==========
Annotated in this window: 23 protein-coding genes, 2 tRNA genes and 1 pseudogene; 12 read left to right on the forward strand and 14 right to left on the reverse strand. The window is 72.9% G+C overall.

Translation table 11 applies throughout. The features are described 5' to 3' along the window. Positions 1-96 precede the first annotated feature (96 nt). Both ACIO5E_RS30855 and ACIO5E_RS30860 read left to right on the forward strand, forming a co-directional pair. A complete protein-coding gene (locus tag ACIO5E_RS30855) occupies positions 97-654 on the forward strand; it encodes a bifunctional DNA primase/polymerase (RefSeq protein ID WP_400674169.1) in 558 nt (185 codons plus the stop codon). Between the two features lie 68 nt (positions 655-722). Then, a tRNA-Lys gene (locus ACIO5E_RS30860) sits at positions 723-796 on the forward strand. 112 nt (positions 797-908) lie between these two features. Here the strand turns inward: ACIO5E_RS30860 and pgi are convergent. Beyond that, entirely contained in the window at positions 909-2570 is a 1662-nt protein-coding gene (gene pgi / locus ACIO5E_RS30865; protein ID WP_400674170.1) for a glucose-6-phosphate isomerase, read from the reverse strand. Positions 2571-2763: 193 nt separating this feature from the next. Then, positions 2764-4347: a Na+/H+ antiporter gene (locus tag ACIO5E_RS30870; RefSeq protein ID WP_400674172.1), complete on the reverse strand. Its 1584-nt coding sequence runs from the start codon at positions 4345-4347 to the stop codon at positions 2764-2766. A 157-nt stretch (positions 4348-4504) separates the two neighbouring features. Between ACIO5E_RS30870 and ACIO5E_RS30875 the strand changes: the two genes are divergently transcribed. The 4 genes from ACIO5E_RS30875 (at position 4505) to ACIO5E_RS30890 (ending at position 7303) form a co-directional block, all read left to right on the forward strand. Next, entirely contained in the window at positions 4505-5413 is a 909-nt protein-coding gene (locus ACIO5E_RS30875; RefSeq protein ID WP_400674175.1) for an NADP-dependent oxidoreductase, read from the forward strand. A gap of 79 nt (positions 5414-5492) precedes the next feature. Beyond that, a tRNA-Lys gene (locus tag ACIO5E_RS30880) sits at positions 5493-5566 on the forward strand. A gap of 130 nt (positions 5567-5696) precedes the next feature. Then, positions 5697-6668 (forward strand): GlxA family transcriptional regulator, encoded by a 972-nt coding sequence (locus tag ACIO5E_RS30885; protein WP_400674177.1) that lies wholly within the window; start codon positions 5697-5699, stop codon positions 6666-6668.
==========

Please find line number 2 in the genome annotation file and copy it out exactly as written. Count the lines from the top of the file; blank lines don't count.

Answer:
Translation table 11 applies throughout. The features are described 5' to 3' along the window. Positions 1-96 precede the first annotated feature (96 nt). Both ACIO5E_RS30855 and ACIO5E_RS30860 read left to right on the forward strand, forming a co-directional pair. A complete protein-coding gene (locus tag ACIO5E_RS30855) occupies positions 97-654 on the forward strand; it encodes a bifunctional DNA primase/polymerase (RefSeq protein ID WP_400674169.1) in 558 nt (185 codons plus the stop codon). Between the two features lie 68 nt (positions 655-722). Then, a tRNA-Lys gene (locus ACIO5E_RS30860) sits at positions 723-796 on the forward strand. 112 nt (positions 797-908) lie between these two features. Here the strand turns inward: ACIO5E_RS30860 and pgi are convergent. Beyond that, entirely contained in the window at positions 909-2570 is a 1662-nt protein-coding gene (gene pgi / locus ACIO5E_RS30865; protein ID WP_400674170.1) for a glucose-6-phosphate isomerase, read from the reverse strand. Positions 2571-2763: 193 nt separating this feature from the next. Then, positions 2764-4347: a Na+/H+ antiporter gene (locus tag ACIO5E_RS30870; RefSeq protein ID WP_400674172.1), complete on the reverse strand. Its 1584-nt coding sequence runs from the start codon at positions 4345-4347 to the stop codon at positions 2764-2766. A 157-nt stretch (positions 4348-4504) separates the two neighbouring features. Between ACIO5E_RS30870 and ACIO5E_RS30875 the strand changes: the two genes are divergently transcribed. The 4 genes from ACIO5E_RS30875 (at position 4505) to ACIO5E_RS30890 (ending at position 7303) form a co-directional block, all read left to right on the forward strand. Next, entirely contained in the window at positions 4505-5413 is a 909-nt protein-coding gene (locus ACIO5E_RS30875; RefSeq protein ID WP_400674175.1) for an NADP-dependent oxidoreductase, read from the forward strand. A gap of 79 nt (positions 5414-5492) precedes the next feature. Beyond that, a tRNA-Lys gene (locus tag ACIO5E_RS30880) sits at positions 5493-5566 on the forward strand. A gap of 130 nt (positions 5567-5696) precedes the next feature. Then, positions 5697-6668 (forward strand): GlxA family transcriptional regulator, encoded by a 972-nt coding sequence (locus tag ACIO5E_RS30885; protein WP_400674177.1) that lies wholly within the window; start codon positions 5697-5699, stop codon positions 6666-6668.